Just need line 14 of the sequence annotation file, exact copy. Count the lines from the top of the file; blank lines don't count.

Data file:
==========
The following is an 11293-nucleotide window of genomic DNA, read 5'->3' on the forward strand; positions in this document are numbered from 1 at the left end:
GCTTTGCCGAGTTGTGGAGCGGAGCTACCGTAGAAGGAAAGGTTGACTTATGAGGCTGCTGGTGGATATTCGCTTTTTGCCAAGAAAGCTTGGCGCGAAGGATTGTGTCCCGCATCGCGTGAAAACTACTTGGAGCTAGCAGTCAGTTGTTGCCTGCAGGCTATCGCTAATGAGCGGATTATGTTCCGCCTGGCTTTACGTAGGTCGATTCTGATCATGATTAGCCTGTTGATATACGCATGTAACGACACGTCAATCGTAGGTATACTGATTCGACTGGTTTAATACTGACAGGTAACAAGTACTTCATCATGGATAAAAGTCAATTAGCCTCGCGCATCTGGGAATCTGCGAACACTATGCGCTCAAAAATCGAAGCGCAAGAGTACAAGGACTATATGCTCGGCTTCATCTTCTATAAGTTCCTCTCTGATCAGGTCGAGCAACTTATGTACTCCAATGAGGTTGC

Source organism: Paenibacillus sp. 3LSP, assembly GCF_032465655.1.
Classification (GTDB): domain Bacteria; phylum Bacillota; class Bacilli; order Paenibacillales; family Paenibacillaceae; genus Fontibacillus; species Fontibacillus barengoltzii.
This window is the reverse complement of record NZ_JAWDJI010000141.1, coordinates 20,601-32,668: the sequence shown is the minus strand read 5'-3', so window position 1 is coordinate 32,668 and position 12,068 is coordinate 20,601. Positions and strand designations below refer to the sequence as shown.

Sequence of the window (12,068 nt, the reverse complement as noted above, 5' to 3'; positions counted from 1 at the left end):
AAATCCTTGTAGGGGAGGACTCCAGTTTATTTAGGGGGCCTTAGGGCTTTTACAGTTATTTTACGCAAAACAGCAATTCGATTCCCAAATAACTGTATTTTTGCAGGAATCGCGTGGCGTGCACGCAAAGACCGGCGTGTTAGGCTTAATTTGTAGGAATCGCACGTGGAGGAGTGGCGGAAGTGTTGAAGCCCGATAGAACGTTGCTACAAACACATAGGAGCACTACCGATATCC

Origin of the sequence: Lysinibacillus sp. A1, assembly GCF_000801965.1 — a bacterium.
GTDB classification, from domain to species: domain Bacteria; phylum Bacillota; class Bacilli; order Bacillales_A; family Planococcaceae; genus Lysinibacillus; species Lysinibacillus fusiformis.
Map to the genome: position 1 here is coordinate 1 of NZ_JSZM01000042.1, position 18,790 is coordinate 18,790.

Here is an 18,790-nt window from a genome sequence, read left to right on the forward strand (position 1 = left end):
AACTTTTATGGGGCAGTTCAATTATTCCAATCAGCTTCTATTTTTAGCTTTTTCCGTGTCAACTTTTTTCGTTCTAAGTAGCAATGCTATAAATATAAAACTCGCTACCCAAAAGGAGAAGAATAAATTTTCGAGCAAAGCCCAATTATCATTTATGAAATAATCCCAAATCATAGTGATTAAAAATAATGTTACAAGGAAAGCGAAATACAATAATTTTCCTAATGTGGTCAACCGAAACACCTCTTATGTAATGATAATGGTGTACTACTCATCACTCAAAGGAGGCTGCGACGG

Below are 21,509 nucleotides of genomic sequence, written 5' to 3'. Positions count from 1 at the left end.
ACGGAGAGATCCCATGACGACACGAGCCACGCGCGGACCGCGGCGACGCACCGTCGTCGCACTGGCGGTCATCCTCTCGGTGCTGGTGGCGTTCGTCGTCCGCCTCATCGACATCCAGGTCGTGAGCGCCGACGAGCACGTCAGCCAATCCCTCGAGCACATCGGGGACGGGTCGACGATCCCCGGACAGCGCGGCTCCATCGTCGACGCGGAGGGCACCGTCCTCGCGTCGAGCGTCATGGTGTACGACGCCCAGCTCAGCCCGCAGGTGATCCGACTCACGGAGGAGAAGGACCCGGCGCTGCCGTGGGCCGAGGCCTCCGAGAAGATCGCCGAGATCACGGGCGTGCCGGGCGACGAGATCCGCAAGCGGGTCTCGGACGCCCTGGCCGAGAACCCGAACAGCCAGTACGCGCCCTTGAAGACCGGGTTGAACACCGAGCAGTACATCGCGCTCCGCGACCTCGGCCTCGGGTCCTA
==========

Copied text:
ACGGAGAGATCCCATGACGACACGAGCCACGCGCGGACCGCGGCGACGCACCGTCGTCGCACTGGCGGTCATCCTCTCGGTGCTGGTGGCGTTCGTCGTCCGCCTCATCGACATCCAGGTCGTGAGCGCCGACGAGCACGTCAGCCAATCCCTCGAGCACATCGGGGACGGGTCGACGATCCCCGGACAGCGCGGCTCCATCGTCGACGCGGAGGGCACCGTCCTCGCGTCGAGCGTCATGGTGTACGACGCCCAGCTCAGCCCGCAGGTGATCCGACTCACGGAGGAGAAGGACCCGGCGCTGCCGTGGGCCGAGGCCTCCGAGAAGATCGCCGAGATCACGGGCGTGCCGGGCGACGAGATCCGCAAGCGGGTCTCGGACGCCCTGGCCGAGAACCCGAACAGCCAGTACGCGCCCTTGAAGACCGGGTTGAACACCGAGCAGTACATCGCGCTCCGCGACCTCGGCCTCGGGTCCTA